Blog: UK grocers face mounting pressure
Katy Askew | 6 June 2014
Management at the UK's largest retailers are seeing the pressure mount. As sales continue to disappoint and market share continues to be eroded, some serious questions are being asked about the strategic direction pursued by the likes of Morrisons and Tesco.
Earlier this week, Tesco booked its worst sales result for 40 years as it emerged that million shoppers a week may be abandoning them for rivals.
The group's CEO Phillip Clarke is facing some tough questions over the Tesco's strategic direction, which is focusing on "leading the retail revolution" and developing an unparalleled omni-channel offering. While the firm is investing in price, is it investing enough - and shouting about it loudly enough?
Tesco is far from being the only UK retailer under fire. At the company's AGM in Bradford this week, Sir Ken Morrison - founder of the Morrisons chain - struck out at the strategic direction being pursued by current CEO Dalton Phillips as "bull***t".
Sir Ken has been a vocal critic of Mossisons' drive online and work to revamp its store base, suggesting that the group is losing touch with its value-conscious core customer.
Supermarkets at the value end of the market are losing sales to the likes of Aldi and Lidl, who seem on an almost unstoppable march that has again see them grow market share, according to figures from Kantar Worldpanel also released earlier this week.
Aldi and Lidl benefit from a price message that is crystal clear - and one that has seen them move into the mainstream of UK grocery retail. They are also opening shops at a faster pace than the country's major supermarkets, another factor boosting their market share performance.
What defence can UK grocers mount?
Sainsbury's alone has refused to enter the race to slash prices.
Rather than fending off the threat of the discounters by playing them at their own game, the company believes it can use the footfall that a new Aldi or Lidl store might bring to its own advantage. While the company would expect to lose sales on some products that the discounter is known to offer cheaply, by focusing on what Sainsbury's does best - and what the discounters don't stock - the company believes it can see a net gain.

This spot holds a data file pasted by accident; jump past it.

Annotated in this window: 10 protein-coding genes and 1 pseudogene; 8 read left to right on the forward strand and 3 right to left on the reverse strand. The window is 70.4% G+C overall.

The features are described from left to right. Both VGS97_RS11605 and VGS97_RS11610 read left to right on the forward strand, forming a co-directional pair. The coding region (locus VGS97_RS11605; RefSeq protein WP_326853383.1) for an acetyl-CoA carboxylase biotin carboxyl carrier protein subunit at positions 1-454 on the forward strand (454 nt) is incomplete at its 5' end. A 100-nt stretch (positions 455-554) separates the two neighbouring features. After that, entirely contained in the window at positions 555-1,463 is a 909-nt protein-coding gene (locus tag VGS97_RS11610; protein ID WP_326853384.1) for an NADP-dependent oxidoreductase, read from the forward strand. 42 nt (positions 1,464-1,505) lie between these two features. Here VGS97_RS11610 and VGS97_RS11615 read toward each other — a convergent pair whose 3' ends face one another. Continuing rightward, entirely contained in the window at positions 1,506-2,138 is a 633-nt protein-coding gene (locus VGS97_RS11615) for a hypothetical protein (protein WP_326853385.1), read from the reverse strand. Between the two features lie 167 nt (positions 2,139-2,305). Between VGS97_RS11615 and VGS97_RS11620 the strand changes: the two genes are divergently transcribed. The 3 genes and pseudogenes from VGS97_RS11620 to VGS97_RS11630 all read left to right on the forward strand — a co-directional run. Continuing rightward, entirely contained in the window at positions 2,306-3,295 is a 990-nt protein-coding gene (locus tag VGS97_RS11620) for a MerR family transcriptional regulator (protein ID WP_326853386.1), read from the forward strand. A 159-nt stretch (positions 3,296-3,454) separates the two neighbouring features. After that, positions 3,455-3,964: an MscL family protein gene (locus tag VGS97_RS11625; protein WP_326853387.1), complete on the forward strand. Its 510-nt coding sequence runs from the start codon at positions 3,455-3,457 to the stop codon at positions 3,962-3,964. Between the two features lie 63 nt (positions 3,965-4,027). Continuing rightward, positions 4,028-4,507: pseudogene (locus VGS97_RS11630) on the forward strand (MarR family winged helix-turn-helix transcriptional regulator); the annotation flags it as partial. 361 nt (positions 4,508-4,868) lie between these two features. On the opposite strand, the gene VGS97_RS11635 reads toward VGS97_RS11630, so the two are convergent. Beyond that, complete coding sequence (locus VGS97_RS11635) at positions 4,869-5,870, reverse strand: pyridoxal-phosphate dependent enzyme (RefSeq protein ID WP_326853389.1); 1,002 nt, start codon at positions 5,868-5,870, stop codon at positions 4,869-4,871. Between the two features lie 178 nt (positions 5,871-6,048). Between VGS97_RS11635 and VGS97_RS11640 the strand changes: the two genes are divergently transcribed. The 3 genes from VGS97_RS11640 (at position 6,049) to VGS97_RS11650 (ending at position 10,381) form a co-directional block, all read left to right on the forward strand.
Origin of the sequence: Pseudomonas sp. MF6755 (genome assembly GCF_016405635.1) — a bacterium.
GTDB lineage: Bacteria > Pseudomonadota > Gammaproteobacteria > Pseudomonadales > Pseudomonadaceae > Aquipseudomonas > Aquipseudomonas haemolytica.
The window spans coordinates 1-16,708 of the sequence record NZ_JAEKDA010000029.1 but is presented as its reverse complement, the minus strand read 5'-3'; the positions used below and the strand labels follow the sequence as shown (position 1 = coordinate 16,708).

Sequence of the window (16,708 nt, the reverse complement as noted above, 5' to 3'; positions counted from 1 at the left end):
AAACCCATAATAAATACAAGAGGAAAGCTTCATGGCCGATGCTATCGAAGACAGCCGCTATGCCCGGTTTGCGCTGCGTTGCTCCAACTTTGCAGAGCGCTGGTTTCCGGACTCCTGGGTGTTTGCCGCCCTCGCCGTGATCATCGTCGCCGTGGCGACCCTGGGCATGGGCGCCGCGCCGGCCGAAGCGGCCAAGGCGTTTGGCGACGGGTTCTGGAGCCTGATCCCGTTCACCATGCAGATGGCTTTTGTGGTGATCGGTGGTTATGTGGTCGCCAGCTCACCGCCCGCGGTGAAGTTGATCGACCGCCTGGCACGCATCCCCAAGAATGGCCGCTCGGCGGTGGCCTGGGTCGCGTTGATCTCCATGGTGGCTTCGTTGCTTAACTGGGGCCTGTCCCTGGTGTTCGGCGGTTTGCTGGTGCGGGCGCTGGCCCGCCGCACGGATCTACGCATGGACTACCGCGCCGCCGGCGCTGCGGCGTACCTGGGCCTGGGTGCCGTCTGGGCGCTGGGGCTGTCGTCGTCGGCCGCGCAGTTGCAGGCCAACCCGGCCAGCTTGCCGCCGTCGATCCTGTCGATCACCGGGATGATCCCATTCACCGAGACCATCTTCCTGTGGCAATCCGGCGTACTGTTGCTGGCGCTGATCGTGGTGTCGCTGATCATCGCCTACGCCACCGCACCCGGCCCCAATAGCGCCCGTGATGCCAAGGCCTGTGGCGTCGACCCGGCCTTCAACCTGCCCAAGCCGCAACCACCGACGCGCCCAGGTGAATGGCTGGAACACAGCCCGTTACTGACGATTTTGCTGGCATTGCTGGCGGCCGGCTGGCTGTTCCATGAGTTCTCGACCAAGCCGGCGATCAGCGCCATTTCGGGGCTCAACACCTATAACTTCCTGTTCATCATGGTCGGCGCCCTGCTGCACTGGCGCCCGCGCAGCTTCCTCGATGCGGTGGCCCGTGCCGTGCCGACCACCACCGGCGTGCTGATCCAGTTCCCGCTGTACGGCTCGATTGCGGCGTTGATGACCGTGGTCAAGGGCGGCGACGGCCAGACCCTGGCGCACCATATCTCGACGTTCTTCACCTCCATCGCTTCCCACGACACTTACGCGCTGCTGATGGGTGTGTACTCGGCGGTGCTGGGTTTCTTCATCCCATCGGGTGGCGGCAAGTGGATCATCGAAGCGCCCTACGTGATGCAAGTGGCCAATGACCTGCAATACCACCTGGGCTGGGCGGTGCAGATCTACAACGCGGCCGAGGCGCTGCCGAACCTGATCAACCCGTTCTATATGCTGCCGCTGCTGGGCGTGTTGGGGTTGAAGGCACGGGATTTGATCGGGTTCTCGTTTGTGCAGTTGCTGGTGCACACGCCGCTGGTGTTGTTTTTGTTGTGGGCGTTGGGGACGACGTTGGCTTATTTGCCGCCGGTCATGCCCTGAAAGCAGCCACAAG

The UK's Serious Fraud Office has launched an investigation into the GBP263m (US$424.6m) black hole in Tesco's accounts, the retailer confirmed today (29 October)....
Saudi food-to-retail group Savola has posted a mixed set of profit figures for the first nine months of the year....
A mobile app that claims to be the "most comprehensive food-rating database available" to US consumers has raised the hackles of the country's food manufacturers....
Just weeks after announcing a purchasing tie-up in France with local rival Systeme U, Auchan has outlined an international agreement with Germany's Metro Group....
Nestle came under investor scrutiny last week after its sales missed analyst expectations - with China a central factor. Elsewhere, we looked at the international strategy of one of China's largest fo...
Tesco has reported a massive 92% drop in first half profits as the accounting fiasco continues to widen....
- Why data is key to shopper satisfaction
- On the money: Spreads, ice cream top Unilever woes
- Interview: Premier sets sights overseas
- Short-termism decides Chiquita's future
- Sustainability Watch: Roberto Ciati, Barilla
- Glanbia chairman to step down
- General Mills to launch "Ancient Grains" Cheerios
- Hershey lowers FY sales, earnings forecasts
- Mondelez evaluating Oreo production in Morocco
- Kellogg earnings beat forecast but sales pressured
- Supermarkets in China
- The Future of Retailing in the UK to 2017
- Pubs & Bars in the UK - Industry Market Research Report
- Consumer Trends Analysis: Understanding Consumer Trends and Drivers of Behavior in the Chinese Confectionery Food Market
- Kerry Group plc - SWOT, Strategy and Corporate Finance Report